Survivor Scribe

Tongam Rina, Associate Editor of The Arunachal Times was shot at while she was about to enter her office at Itanagar, the capital of this frontier state of India in July 2012. She is presently in Germany at the invitation of Hamburger Stiftung. She has been awarded the “Prize for the Freedom and Future of the Media” 2013. She talks about the mental trauma she went through, life in Germany and the need for a support system reporting from conflict zones of South Asia in an exclusive interview to Teresa Rehman

How has been your experience at ‘Hamburger Stiftung’, a German NGO that cares for journalists in need?

I am fortunate that, through the organizations, I have met many people and organizations who are interested in our country and my work. It’s a nice way to exchange ideas and learn from each other. It has definitely broadened how I look at the world.

We are four guests here at the Foundation this year. I closely interact with Rosa Hasan, a Syrian writer, blogger, one of the leading voices that came out from Syria when the uprising started and Ana Lilia Perez from Mexico, a writer and an investigative journalist, who have exposed the dealings of drug cartel in her country. We share stories and often dream about a world that is safe and not violent. The Executive Director of the Foundation, Martina Baurle has been a constant source of support and encouragement to us.

I travel too. One thing good about EU is that you can easily cross over to most borders without having to worry about visas!

Do you think there is enough for attending to the trauma of journalists reporting from conflict zones in India as well as South Asia?

Sadly no. There is none, apart from few individuals coming to your help. You are pretty much left on your own devices. I was in a better position than lot of others since I had colleagues from all over the country that truly cared about me. You are left traumatized for a long period of time and you don’t know who to approach. Either you completely withdraw or you are upset and become a nervous wreck, compounded by the fact that there is not much support at hand. Physical pain goes away but it is the mental pain that stays with you. And sadly, I don’t know of an organization that attends to the trauma of the journalists. I wish that things change and someone get trained and take up the cause.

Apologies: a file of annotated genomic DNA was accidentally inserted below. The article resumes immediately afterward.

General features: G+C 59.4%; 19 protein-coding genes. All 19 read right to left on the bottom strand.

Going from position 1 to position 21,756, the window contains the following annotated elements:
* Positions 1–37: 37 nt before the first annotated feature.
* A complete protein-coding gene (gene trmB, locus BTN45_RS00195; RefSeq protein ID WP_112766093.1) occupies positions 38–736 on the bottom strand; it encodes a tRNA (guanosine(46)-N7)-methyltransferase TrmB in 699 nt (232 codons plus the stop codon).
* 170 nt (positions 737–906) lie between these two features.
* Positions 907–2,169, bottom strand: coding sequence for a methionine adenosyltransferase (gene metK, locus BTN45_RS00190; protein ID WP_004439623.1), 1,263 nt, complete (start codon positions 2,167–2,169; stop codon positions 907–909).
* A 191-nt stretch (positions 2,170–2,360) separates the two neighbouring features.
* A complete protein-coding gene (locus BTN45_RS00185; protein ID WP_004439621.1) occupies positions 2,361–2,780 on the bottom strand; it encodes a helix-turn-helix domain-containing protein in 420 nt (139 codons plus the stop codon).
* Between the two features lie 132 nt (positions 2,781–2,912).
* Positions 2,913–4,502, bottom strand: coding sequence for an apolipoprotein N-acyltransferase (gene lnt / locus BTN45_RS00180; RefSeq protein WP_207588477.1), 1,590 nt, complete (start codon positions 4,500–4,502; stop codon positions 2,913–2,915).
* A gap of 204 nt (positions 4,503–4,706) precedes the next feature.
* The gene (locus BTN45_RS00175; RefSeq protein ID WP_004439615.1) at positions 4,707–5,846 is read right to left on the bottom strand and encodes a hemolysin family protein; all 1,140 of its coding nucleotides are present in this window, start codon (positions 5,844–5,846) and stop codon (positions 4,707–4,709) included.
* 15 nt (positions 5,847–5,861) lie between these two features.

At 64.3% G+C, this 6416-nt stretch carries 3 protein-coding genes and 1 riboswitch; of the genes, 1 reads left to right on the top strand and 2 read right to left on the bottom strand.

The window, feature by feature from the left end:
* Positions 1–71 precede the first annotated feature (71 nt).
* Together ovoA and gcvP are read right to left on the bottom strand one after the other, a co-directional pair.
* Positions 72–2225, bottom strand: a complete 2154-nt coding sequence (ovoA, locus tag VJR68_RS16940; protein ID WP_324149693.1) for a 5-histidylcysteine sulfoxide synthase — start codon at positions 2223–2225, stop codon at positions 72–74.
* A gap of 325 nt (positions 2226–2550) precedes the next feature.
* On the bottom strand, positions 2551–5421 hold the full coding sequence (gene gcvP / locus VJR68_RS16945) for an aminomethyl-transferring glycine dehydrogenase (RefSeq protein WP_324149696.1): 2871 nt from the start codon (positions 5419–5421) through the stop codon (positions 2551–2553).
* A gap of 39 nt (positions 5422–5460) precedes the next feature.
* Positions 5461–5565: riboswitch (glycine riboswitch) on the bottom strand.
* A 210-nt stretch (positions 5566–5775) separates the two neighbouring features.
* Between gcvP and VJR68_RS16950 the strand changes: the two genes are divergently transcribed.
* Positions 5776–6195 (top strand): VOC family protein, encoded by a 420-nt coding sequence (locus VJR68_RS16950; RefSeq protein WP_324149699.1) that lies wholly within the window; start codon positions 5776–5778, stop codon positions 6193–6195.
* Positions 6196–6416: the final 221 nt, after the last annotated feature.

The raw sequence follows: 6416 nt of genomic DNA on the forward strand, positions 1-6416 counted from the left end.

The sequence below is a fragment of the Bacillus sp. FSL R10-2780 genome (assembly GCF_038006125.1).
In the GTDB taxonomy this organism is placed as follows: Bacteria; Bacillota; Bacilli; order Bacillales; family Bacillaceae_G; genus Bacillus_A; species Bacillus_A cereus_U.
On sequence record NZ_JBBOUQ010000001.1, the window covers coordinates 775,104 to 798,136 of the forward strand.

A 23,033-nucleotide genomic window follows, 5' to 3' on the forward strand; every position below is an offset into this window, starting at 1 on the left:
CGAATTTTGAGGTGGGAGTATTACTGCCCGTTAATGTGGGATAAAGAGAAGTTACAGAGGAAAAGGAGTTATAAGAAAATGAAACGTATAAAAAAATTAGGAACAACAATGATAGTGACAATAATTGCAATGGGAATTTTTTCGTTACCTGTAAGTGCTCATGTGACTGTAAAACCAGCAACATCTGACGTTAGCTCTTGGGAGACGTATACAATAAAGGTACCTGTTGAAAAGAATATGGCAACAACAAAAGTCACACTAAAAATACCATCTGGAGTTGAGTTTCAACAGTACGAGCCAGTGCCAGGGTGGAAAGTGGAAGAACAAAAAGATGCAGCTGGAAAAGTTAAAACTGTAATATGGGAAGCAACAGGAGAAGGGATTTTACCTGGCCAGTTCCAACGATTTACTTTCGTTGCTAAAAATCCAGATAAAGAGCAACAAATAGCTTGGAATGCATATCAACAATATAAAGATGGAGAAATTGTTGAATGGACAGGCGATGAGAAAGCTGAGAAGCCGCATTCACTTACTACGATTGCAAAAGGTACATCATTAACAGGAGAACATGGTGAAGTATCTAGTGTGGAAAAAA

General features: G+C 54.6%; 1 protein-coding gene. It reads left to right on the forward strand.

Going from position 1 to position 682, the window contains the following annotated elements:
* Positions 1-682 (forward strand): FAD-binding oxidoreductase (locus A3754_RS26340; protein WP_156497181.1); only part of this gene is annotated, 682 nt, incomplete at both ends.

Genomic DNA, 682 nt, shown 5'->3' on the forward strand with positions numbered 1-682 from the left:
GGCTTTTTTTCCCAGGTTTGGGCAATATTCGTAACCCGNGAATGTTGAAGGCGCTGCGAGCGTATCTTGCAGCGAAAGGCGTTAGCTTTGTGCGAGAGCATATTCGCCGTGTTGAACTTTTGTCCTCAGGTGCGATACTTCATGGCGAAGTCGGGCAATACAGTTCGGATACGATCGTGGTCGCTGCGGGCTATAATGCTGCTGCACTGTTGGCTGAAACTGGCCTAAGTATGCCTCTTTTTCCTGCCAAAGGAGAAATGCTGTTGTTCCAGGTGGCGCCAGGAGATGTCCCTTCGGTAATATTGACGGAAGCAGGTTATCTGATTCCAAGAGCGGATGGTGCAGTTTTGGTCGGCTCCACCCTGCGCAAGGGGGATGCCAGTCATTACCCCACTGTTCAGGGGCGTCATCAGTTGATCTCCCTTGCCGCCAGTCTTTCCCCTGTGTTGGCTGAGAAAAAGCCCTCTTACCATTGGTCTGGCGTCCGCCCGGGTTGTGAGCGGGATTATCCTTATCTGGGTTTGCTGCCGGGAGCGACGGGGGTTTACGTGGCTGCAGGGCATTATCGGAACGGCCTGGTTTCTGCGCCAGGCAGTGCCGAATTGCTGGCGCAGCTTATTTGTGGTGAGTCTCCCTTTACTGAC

What kind of support did you feel that you needed after you were shot at? Do you think things could have been better for you?

Things could have been better handled when it came to mental well being. Yes, I was luckier than a lot of journalists in the same situation. But one is not prepared for many things. No matter, how aware we are of the dangers we might face, while discharging our duties as journalists, we are never really ready to face them. We think about danger and we brush them aside. But when something bad happens, you are left confused and hurt. And not many people can deal with that. I did not know how to deal with that. I was under heavy medication and painkillers for atleast three weeks and when it wore off, I had to face the reality. I was unable to walk on my own and it made me feel miserable. My mental well being was at its lowest. I was unable to deal with the fact that I got hurt while doing the work, I love most. It still hurts.

What is your opinion on the lifting of ban on issue of gun licences in Arunachal Pradesh?